and business needs.

The overall Bank exposure including overseas operations is compliant with the regulatory framework of the CBSL. Additionally, the risk management framework takes into account the regulatory requirements of countries
where we operate to facilitate compliance with the same.

Guidelines and Processes

Guidelines facilitate implementation of policies and limits with operational detail including specification of types of facilities, processes and terms and conditions
under which the Bank will conduct business providing employees clarity in their day-to-day work.

Monitoring and Reporting

Risk measurement, monitoring and reporting are the responsibilities of the
risk management function which undergoes regular training programmes to develop and refine their skills. They are well-supported by IT systems which enable extraction of data, analysis and modelling. Regular and ad hoc reports are generated for review by Senior Management, Management Committees and Board which rely on these for evaluating performance and providing strategic direction. The reports provide information on aggregate measures of risks across products and portfolios which are compared to agreed policy limits providing a clear picture of the amounts, types and sensitivities of the risks taken by the Bank.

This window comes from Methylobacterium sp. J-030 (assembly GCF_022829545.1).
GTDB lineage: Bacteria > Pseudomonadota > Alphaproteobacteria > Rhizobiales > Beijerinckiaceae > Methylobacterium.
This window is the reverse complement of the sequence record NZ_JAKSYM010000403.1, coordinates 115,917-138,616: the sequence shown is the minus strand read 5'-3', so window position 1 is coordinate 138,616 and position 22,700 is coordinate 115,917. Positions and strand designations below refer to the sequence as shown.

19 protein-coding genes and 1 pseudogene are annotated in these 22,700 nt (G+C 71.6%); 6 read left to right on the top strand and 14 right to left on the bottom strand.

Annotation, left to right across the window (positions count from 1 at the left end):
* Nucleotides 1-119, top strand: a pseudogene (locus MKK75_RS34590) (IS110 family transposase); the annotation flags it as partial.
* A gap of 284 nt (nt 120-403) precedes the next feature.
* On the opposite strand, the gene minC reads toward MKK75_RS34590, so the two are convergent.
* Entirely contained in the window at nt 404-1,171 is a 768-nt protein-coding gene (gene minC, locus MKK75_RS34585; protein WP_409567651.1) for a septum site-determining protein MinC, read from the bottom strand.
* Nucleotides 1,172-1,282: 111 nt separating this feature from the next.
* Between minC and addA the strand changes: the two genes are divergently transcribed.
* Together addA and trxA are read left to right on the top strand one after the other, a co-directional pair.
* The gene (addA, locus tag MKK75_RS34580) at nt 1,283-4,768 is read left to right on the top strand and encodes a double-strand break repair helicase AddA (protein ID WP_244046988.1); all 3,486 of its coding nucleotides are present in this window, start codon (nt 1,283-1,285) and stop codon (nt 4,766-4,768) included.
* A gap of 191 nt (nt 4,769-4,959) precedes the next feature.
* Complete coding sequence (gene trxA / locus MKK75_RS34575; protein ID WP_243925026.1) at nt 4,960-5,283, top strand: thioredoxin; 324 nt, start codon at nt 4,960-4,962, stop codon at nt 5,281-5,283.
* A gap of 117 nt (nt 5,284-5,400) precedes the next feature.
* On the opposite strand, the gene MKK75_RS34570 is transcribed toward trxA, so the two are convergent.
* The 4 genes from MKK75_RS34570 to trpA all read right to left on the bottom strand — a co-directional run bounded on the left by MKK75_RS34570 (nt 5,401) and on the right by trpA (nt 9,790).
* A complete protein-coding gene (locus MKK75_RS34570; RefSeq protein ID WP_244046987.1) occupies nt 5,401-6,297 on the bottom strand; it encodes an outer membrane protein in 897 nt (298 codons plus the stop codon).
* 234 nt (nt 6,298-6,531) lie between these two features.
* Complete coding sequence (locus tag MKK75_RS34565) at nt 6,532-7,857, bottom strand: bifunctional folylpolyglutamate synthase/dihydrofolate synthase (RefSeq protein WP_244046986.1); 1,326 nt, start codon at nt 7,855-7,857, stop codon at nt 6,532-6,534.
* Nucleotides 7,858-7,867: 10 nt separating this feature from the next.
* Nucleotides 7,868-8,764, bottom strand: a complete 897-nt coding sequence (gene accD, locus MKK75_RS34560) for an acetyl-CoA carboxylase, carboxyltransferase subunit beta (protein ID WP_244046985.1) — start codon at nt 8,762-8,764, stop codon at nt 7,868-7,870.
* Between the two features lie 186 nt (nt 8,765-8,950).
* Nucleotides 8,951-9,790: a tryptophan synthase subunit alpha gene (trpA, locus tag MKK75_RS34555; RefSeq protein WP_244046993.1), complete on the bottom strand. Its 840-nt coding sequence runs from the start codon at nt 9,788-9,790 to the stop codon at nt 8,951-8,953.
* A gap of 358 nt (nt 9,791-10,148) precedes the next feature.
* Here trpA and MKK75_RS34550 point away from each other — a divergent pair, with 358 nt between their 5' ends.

Stress Testing

Stress testing is carried out at individual risk level and at entity level to estimate the potential impact on income, capital and liquidity position as a result of changes in market conditions and other risk factors. Results of stress testing are used for decision making processes for credit risk appetite, market risk limits, capital and funding and are also integrated into the strategic and financial planning processes. Development, approval and review of stress tests are the responsibility of the EIRMC and the BIRMC.